Homeowners given light at end of ‘leasehold trap’ tunnel
When builders started responding to the need for greater quantities of housing stock, their developments were largely welcomed by first time buyers, growing families and retirees alike.
New-build properties boasting modern finishing touches, made all the more affordable via schemes such as Help to Buy, were quickly snapped up. However, as the detail around their leasehold status became more apparent, their appeal started to lessen.
Conveyancing Executive, Christopher Hodgson explains what homeowners of leasehold homes need to be aware of, and how in some circumstances, they can mitigate potential financial penalties at a later stage.
“Whilst there has been a real focus on leasehold houses in recent years, the concept of being a leaseholder on your home is not a new one. They are, however, traditionally associated with flats and so when a house is sold as leasehold, the buyer essentially buys the home but the ground it is built on remains in the hands of the freeholder. They’re effectively a tenant with a very long-term rental and they’re required to pay an annual “ground rent” to the freeholder. Additionally, the home ‘owner’ will have to ask the freeholder for consent if they want to make any changes to the property, such as building a conservatory or changing the windows.
“Whilst on face value this is a small price to pay for those desperate to get on the property ladder, the detail behind the ground rents associated with many new-build homes has rung alarm bells in recent years. Whereas historically, the owner of a leasehold property might reasonably expect to pay a ‘peppercorn’ ground rent, sometimes as low as just £1 per year, the landscape has changed drastically and it’s now not uncommon for developers to not only charge higher ground rents, but also insert clauses into leasehold contracts to double those rents every ten years.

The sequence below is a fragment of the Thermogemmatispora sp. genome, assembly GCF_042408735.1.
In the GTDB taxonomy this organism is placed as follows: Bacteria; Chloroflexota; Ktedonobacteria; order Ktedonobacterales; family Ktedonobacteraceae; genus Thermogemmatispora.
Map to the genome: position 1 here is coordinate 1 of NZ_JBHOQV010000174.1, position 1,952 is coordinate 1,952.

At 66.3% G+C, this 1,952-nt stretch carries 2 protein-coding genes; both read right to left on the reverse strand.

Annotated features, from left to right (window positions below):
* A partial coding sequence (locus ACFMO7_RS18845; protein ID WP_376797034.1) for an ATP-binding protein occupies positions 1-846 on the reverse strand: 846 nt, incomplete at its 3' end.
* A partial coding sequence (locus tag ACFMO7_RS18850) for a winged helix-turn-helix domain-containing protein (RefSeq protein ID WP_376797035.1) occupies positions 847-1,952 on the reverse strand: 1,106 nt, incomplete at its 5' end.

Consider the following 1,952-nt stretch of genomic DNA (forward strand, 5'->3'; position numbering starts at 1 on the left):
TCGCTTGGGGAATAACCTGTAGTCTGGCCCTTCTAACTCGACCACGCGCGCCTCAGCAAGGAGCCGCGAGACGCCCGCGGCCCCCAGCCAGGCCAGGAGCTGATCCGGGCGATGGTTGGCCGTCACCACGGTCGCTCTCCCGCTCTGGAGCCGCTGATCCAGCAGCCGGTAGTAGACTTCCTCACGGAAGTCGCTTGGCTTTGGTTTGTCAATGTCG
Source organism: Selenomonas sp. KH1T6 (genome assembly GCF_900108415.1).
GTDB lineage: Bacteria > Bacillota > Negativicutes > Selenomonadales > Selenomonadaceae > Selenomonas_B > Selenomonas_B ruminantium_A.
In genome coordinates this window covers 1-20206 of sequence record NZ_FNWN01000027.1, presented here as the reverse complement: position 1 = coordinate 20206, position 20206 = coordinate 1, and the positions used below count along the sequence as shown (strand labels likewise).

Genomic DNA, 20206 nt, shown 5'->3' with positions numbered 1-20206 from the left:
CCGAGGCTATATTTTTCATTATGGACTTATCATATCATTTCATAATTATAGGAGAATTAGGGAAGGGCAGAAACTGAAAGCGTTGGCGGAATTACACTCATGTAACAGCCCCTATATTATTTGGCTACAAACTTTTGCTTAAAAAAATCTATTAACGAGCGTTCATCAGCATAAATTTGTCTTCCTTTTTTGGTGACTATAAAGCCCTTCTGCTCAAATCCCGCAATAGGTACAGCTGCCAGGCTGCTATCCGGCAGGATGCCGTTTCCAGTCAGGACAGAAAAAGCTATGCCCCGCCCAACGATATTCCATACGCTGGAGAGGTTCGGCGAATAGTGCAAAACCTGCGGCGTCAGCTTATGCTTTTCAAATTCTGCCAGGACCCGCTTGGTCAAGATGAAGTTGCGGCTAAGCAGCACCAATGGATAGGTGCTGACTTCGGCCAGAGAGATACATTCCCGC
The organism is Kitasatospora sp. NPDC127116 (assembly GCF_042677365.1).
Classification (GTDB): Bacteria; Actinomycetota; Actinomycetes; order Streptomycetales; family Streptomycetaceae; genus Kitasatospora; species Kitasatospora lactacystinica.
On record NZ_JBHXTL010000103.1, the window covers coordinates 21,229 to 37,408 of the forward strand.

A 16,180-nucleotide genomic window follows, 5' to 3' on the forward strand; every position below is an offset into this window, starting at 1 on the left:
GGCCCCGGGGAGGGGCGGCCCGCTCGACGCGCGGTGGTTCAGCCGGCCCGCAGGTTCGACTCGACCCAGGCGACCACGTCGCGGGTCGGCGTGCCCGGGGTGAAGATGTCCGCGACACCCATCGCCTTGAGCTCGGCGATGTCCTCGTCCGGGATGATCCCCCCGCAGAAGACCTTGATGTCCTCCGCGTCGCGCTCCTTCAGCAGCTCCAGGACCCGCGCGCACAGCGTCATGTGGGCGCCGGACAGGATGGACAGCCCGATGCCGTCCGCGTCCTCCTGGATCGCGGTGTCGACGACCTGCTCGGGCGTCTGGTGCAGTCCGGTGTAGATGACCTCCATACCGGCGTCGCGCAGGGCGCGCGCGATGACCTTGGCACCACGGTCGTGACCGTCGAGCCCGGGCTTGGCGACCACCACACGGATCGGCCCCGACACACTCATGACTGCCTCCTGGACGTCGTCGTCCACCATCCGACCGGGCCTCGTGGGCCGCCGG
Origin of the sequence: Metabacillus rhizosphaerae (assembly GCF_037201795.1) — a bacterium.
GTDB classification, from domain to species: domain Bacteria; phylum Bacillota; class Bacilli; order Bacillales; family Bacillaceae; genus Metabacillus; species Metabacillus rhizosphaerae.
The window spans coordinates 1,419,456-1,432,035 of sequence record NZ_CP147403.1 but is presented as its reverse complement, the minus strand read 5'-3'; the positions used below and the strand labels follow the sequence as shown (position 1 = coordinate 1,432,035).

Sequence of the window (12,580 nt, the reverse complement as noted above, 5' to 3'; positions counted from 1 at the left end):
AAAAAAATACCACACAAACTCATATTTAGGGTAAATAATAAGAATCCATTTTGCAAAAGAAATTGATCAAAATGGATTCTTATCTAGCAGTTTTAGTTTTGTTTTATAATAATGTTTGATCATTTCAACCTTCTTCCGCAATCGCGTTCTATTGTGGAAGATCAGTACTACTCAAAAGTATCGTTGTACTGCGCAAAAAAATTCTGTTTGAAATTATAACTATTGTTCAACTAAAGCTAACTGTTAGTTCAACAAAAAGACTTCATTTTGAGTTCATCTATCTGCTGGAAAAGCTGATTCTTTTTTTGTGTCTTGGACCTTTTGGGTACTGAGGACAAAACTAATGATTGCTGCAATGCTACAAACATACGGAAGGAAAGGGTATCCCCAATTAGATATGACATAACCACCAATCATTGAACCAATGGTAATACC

“What started off as an affordable home, quickly became anything but and many purchasers have found their homes harder to sell due to the likely financial cost in the future. Added to that, some mortgage lenders have proved increasingly reluctant to provide loans against such homes too.
“Purchasing the freehold, whilst an option, is often financially prohibitive to many homeowners caught in this trap, but there is now some light at the end of the tunnel.
“National house builder, Taylor Wimpey, has led the charge on righting the wrongs of this scandal and has put aside £130million in funds to support homeowners in switching to less onerous leasehold contracts whereby increases in ground rent are linked to inflation rather than arbitrarily steep increases.
“The developer, which will contact affected purchasers, has indicated it’s willing to cover up to £750 in legal expenses and indeed, we’ve started to be contacted in this respect.
“Anyone who has purchased a leasehold Taylor Wimpey home and who believes that they should be eligible for this support to get the contract amended, should first contact Taylor Wimpey to check their status and then get in touch with the conveyancing team here at FBC Manby Bowdler who can act on their behalf and ensure a swift resolution to this issue.”
For more information, please contact Chris on 01743 266279 or email@example.com.
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